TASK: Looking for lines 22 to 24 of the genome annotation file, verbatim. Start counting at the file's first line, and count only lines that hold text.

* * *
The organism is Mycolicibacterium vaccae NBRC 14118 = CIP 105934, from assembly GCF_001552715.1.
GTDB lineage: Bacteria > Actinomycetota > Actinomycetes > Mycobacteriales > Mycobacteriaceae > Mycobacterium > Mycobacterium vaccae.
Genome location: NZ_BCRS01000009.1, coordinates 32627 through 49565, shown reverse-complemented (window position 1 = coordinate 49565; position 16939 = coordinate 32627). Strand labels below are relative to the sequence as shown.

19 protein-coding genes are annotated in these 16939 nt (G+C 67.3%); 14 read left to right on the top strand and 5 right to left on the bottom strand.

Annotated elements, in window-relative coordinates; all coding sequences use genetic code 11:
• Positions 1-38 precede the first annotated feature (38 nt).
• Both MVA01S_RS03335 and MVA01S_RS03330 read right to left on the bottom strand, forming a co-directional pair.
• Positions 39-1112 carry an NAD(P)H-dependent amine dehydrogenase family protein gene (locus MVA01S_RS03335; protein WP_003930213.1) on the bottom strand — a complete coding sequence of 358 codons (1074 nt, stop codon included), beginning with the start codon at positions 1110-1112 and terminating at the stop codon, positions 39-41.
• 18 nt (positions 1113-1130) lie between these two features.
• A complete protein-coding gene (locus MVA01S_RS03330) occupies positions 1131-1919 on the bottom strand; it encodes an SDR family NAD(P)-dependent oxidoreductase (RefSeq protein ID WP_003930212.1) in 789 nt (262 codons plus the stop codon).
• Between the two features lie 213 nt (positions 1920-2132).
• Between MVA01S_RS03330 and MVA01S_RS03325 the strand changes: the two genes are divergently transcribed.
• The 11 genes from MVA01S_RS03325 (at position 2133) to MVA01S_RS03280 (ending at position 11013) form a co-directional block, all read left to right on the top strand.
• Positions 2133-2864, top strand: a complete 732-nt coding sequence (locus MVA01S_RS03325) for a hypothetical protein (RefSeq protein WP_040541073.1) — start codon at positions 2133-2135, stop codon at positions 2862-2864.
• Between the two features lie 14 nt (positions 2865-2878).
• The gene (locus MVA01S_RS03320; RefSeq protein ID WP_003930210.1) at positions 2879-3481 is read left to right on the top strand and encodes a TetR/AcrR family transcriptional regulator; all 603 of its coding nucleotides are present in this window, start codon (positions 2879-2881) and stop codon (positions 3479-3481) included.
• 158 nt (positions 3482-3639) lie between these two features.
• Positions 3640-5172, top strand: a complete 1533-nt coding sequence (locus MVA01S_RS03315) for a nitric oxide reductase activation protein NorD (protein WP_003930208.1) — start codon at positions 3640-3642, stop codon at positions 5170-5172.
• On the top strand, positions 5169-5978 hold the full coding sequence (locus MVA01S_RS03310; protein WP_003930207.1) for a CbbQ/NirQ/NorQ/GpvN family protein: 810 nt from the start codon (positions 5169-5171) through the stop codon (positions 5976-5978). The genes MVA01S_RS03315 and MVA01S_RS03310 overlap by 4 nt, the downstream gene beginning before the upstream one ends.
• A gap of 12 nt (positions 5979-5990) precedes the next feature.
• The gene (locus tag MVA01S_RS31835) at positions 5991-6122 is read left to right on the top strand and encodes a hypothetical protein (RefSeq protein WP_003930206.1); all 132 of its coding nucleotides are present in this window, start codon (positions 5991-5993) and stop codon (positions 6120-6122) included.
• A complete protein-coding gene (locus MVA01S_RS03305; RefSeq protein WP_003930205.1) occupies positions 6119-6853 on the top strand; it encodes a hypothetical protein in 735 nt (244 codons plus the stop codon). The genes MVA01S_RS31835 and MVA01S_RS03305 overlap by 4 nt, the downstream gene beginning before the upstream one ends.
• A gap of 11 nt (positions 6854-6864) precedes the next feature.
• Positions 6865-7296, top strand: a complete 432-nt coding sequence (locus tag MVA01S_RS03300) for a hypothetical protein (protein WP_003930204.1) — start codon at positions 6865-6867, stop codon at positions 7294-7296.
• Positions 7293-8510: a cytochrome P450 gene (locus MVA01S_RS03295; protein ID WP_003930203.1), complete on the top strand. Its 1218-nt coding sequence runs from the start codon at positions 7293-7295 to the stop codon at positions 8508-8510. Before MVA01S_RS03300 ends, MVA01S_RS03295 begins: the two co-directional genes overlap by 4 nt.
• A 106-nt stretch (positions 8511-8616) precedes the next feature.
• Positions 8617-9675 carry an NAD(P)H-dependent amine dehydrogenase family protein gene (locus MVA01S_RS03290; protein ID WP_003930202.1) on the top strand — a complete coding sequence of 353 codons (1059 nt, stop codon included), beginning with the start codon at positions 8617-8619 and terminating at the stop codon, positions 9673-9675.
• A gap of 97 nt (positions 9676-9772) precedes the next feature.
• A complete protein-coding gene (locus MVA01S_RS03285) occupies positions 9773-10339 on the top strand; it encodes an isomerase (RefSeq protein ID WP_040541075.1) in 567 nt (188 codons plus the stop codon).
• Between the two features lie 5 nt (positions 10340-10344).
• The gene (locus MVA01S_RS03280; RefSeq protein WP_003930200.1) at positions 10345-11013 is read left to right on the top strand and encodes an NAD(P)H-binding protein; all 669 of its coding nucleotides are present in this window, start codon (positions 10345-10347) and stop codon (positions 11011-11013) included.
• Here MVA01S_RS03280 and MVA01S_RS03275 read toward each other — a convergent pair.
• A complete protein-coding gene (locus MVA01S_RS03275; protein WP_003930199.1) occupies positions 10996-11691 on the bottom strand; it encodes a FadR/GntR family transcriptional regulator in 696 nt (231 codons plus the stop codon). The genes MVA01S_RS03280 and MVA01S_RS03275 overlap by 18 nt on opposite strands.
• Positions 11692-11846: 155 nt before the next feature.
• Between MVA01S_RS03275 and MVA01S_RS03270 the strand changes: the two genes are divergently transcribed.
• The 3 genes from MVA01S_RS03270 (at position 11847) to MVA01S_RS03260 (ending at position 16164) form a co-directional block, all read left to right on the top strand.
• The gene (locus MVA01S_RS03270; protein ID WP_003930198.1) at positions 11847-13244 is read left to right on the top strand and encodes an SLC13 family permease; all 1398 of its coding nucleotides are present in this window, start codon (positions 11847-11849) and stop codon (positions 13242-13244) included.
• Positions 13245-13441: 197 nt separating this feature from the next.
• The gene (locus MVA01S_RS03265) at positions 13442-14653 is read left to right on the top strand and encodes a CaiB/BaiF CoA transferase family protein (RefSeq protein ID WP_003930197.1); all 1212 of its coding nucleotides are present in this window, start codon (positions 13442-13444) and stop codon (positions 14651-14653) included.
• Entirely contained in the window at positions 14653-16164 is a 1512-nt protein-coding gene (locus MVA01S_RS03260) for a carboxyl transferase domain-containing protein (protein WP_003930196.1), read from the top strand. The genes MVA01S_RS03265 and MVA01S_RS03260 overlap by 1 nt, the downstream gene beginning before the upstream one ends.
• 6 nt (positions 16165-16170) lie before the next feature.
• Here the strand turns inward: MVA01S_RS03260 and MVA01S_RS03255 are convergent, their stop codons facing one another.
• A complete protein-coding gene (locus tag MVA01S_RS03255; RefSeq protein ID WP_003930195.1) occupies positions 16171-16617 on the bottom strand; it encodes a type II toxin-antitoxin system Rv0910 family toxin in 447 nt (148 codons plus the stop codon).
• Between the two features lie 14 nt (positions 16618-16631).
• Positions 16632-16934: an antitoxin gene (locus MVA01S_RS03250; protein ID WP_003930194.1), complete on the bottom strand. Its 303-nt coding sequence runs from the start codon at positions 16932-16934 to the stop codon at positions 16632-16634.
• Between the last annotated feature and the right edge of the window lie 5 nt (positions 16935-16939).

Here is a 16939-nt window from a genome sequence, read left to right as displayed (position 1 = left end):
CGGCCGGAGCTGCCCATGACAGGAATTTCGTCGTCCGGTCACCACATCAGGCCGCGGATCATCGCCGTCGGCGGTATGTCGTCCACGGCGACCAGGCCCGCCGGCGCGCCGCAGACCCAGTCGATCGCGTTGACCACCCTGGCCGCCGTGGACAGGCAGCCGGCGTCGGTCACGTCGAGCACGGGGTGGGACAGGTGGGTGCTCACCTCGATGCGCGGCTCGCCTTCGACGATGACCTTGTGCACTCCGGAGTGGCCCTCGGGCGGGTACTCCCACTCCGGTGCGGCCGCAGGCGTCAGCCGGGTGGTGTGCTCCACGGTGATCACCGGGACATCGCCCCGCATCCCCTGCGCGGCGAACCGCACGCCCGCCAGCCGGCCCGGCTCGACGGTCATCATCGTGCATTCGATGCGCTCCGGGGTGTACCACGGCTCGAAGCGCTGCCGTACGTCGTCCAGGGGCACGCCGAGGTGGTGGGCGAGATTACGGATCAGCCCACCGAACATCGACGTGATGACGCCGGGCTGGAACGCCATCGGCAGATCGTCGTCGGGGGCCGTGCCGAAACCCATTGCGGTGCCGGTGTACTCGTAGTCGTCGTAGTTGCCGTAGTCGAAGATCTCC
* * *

• A complete protein-coding gene (locus MVA01S_RS03305; RefSeq protein WP_003930205.1) occupies positions 6119-6853 on the top strand; it encodes a hypothetical protein in 735 nt (244 codons plus the stop codon). The genes MVA01S_RS31835 and MVA01S_RS03305 overlap by 4 nt, the downstream gene beginning before the upstream one ends.
• A gap of 11 nt (positions 6854-6864) precedes the next feature.
• Positions 6865-7296, top strand: a complete 432-nt coding sequence (locus tag MVA01S_RS03300) for a hypothetical protein (protein WP_003930204.1) — start codon at positions 6865-6867, stop codon at positions 7294-7296.